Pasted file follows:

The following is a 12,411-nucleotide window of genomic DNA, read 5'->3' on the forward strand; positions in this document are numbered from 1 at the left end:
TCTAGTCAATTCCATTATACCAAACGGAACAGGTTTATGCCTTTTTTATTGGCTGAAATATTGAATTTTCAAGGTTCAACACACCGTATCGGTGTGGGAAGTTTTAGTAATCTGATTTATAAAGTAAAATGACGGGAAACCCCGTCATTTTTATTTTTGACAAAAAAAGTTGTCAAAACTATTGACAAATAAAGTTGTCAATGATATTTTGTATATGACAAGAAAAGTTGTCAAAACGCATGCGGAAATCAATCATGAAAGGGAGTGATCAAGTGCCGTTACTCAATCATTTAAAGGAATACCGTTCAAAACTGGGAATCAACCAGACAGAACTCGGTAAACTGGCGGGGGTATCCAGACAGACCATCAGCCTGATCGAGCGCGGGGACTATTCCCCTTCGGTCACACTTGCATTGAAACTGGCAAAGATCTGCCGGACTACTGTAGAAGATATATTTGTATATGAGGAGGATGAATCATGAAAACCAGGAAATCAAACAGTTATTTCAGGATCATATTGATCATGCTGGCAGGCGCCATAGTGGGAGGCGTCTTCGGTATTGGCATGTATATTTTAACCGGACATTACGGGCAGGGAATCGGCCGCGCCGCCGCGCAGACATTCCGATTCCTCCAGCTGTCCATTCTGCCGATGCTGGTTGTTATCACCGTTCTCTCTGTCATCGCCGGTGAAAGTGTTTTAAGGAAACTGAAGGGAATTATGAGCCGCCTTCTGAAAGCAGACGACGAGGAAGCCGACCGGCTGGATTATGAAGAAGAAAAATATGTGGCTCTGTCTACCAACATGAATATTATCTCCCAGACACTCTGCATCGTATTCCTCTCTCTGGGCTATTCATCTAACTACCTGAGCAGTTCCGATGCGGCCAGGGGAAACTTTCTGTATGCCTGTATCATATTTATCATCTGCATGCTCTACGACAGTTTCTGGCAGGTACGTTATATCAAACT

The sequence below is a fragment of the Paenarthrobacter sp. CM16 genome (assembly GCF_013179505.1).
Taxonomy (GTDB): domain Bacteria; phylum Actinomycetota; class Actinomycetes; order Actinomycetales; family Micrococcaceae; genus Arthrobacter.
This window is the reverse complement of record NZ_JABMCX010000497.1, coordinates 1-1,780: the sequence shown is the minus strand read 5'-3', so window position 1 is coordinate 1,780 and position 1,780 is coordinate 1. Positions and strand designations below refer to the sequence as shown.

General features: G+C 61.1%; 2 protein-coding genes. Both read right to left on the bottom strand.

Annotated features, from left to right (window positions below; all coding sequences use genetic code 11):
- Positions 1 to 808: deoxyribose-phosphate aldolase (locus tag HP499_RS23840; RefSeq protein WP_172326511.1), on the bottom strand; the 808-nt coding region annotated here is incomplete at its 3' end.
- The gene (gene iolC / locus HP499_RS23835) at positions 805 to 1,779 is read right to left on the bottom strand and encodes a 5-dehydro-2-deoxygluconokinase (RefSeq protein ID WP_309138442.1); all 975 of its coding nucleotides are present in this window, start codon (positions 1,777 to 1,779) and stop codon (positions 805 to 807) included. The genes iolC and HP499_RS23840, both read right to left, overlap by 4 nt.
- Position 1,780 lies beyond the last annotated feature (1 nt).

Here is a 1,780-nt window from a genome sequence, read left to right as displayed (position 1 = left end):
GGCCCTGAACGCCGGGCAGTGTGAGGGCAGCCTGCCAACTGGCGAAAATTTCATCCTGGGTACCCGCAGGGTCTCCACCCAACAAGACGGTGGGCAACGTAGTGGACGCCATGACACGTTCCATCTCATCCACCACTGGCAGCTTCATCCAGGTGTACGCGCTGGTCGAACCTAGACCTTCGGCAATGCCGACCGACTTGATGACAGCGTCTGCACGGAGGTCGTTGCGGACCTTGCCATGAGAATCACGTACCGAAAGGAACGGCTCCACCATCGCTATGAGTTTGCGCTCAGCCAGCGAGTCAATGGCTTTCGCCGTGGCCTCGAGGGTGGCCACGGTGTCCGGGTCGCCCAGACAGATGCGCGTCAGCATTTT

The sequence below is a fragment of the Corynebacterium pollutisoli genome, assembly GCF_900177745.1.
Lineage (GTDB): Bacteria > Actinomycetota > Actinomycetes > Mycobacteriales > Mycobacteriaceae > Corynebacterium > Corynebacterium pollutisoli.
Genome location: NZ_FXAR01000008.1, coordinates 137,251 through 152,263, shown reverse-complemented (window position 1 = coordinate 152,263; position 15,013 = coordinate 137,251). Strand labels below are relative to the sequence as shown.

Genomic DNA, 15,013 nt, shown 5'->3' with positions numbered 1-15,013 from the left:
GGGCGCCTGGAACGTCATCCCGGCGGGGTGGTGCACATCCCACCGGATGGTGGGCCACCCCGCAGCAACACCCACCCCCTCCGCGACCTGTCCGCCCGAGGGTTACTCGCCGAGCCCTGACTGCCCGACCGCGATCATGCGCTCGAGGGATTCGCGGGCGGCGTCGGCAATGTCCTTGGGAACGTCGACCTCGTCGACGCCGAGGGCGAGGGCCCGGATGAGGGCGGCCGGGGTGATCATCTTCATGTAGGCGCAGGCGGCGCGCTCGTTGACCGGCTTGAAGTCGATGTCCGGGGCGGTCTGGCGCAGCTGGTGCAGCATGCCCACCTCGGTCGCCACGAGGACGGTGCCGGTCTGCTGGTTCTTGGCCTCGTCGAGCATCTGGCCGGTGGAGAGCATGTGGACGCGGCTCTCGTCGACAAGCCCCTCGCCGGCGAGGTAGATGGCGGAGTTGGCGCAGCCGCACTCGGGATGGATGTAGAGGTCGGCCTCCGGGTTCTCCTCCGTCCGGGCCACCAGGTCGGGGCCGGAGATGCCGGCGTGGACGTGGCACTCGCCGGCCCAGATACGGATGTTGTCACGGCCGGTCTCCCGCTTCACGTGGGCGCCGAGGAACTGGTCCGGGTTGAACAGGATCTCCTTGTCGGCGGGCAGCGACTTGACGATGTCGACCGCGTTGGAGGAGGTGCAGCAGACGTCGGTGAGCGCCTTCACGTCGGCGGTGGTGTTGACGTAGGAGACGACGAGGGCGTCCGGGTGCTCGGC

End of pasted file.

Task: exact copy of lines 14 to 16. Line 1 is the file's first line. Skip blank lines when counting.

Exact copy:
Lineage (GTDB): Bacteria > Actinomycetota > Actinomycetes > Mycobacteriales > Mycobacteriaceae > Corynebacterium > Corynebacterium pollutisoli.
Genome location: NZ_FXAR01000008.1, coordinates 137,251 through 152,263, shown reverse-complemented (window position 1 = coordinate 152,263; position 15,013 = coordinate 137,251). Strand labels below are relative to the sequence as shown.

Genomic DNA, 15,013 nt, shown 5'->3' with positions numbered 1-15,013 from the left: